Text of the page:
Craig JacksonBy Professor Craig Jackson, Head of the Psychology Division and is Professor of Occupational Health Psychology at Birmingham City University

There is little doubt that reality TV shows that rely on viewers voting in and selecting who does or doesn’t succeed remain as popular as ever. Despite a slight increase in the viewing public’s cynicism over the formulaic nature of shows such as X-factor, I’m a celebrity, and Strictly come dancing, they retain their pomp. The current series of X-factor opened to a personal best record-breaking 11 million viewers.

But with such shows comes the inevitable tales of hardship and adversity – the personal challenges and difficulties that contestants are routinely expected to overcome. Some do and some don’t – often spectacularly breaking down or displaying the most amazing absence of self-awareness and decorum. These “contestant meltdowns” although ethically questionable, have become a staple of this formula, however, something in this brand of reality TV has taken a darker turn recently.

A new level of celebrity-baiting, where viewers almost gang up on chosen targets in celebrity reality TV shows seems to have become quite common. If enough viewers text or internet vote for their least favourite celebrity to be locked in a dark room full of insects, then it shall be made so. Some will remember how the glamour model Jordan was constantly required to take part in the most unpleasant tasks on a previous series of “I’m a celebrity…” This was the result of an orchestrated viewer campaign -aided and abetted by the internet of course – who chose to take their displeasure with Jordan’s marital breakdown out on her personally.

This vicarious bullying is almost routinely accepted as part of the game – after all that is what it is supposed to be of course – for viewers, TV producers, and celebrity contestants alike. The warning signs where there when celebrity contestants started to get injured when performing such tasks, with Christine Hamilton sporting a black eye after one of her stunts was poorly supervised, and only this week Gillian McKeith losing consciousness after being locked in a coffin. As a psychologist, this suggests that things are not healthy in the jungle, nor in the living rooms of viewers who vote for such tortures.

Celebrity game shows have become the modern day equivalent of carceral tours poking around asylums, and pitying the unfortunates within. There is comfort for some in other people’s problems. Schadenfreude, where “nothing is as good as watching someone else cop for it,” is a universal desire – one that we may not readily admit to. But when that someone is a privileged person who has fame and fortune, then it seems perfectly acceptable by today’s standards to take an active interest in the suffering. The producers are treading a fine line – not only that of health and safety – but in stretching our ethical standards before our very eyes. Big Brother, that other behemoth of popularity, began to wane when viewers found successive series to be too similar and cruel.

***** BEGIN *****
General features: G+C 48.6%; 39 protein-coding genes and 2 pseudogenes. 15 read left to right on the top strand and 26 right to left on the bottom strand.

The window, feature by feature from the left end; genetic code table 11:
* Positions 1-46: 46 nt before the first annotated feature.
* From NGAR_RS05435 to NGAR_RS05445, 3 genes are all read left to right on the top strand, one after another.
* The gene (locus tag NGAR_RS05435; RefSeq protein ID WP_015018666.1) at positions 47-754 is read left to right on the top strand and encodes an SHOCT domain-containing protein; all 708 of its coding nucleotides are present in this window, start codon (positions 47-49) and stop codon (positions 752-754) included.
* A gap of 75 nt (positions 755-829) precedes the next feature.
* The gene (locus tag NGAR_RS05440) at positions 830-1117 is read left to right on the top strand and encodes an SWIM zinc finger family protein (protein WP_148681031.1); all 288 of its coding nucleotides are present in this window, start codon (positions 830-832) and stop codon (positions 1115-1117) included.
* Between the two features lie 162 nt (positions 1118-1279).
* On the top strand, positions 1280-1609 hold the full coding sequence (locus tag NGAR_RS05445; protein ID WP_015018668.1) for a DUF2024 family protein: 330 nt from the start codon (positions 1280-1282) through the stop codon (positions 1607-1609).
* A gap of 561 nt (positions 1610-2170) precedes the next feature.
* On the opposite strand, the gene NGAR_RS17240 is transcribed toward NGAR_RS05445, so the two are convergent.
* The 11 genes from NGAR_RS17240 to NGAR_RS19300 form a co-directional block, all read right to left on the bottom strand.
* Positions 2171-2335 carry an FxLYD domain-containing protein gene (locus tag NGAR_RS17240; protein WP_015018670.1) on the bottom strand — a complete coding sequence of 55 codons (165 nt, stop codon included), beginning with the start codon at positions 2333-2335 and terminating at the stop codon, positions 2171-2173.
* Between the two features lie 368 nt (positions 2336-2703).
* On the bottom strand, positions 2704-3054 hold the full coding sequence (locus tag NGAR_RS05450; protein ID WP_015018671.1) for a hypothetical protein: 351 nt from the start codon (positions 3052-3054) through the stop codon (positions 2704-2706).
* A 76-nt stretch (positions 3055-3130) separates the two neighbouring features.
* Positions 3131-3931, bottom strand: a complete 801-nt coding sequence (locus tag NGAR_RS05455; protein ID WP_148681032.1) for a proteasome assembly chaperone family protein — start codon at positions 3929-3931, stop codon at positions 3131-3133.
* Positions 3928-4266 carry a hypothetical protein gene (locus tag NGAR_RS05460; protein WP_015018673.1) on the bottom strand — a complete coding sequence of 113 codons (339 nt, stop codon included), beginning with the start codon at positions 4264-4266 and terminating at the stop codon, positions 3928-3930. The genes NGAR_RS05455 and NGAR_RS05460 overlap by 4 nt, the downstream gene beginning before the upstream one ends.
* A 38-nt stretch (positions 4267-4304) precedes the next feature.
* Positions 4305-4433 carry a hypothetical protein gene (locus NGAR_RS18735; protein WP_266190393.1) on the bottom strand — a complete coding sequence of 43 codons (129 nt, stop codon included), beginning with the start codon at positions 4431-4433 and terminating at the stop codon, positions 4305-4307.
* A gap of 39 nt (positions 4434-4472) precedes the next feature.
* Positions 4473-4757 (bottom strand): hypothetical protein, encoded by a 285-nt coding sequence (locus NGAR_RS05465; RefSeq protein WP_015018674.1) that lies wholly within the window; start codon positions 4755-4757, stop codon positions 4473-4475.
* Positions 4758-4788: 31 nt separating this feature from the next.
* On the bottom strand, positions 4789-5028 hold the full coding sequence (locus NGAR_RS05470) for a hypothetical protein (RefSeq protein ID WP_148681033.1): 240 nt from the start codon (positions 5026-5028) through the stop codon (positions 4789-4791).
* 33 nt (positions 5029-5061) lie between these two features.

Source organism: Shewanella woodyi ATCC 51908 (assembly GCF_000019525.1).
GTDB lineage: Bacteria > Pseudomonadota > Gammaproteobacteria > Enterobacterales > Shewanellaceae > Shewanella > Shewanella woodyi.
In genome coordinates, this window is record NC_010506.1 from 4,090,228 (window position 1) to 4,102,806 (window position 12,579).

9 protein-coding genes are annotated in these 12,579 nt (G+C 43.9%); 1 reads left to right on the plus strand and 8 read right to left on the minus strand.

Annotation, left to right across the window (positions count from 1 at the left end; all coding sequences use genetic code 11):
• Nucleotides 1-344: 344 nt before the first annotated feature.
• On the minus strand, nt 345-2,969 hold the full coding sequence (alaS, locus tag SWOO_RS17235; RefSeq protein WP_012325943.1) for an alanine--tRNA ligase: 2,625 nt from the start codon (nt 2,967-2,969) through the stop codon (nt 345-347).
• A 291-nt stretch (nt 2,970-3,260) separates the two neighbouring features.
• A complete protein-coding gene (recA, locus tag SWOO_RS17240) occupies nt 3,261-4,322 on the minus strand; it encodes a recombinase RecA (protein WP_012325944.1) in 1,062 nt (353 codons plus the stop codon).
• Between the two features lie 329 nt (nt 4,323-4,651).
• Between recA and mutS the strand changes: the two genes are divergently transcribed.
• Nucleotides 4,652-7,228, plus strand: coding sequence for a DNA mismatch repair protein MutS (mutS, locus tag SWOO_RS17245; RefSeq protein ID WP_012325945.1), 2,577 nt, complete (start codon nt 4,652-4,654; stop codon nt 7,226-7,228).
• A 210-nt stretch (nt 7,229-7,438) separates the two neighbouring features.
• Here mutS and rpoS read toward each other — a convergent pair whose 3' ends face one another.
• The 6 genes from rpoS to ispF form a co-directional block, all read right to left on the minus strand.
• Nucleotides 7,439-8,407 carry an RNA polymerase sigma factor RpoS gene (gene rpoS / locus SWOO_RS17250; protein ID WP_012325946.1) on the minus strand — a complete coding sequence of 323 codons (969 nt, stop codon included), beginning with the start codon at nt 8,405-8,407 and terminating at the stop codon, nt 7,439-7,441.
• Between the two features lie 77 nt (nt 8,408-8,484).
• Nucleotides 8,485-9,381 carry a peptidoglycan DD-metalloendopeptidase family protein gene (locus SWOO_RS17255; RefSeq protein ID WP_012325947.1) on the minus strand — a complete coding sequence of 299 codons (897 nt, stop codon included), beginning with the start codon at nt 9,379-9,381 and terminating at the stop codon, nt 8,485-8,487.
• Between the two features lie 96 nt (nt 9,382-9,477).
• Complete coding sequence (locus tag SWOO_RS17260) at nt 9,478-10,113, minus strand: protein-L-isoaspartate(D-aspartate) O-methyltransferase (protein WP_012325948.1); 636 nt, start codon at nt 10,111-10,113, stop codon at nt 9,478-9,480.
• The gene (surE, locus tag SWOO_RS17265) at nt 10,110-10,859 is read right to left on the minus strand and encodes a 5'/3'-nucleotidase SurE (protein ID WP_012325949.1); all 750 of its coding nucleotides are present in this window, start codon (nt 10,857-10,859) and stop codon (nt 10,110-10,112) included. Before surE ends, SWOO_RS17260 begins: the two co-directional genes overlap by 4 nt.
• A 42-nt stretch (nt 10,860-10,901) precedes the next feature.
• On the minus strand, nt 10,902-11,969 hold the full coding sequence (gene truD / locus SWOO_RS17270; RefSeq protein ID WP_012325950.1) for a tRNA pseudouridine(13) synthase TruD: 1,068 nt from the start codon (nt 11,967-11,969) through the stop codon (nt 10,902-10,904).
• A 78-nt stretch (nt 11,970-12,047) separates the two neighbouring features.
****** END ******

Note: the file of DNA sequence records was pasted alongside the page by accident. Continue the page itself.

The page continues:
Another worrying aspect about the glut of interactive TV that I witness daily concerns the apathy that is created when TV is not interactive – when there is no number for the viewer to text and submit a vote, nor a red button to press. Many students I encounter on degree courses admit they do not watch the news, current affairs or read a newspaper because they claim that real life is too depressing. When pressed further on this, many reveal that they have little interest in something like the news that they cannot control or influence by “voting in” – and this inability to change or influence current events in the way that they can with reality TV, leaves them uninterested. Unless TV is directly interactive and outcomes are able to be influenced, many younger people will not switch on.

The viewer backlash against TV cruelty has not happened to “I’m a celebrity…” yet, and the producers are, unfortunately for society, on to a ratings-winner. It saddens me as a university professor that I cannot encourage enough of my students to read great life-affirming books, poems or literature, yet many will happily expose themselves to this televised shoddy treatment of other human beings. And as they are the future generation of caring professionals – doctors, nurses, psychologists and counsellors, their ready acceptance of such suffering worries me. Broadcasting ethics? Pah!

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Craig Jackson

Craig Jackson

Head of Psychology Division at Birmingham City University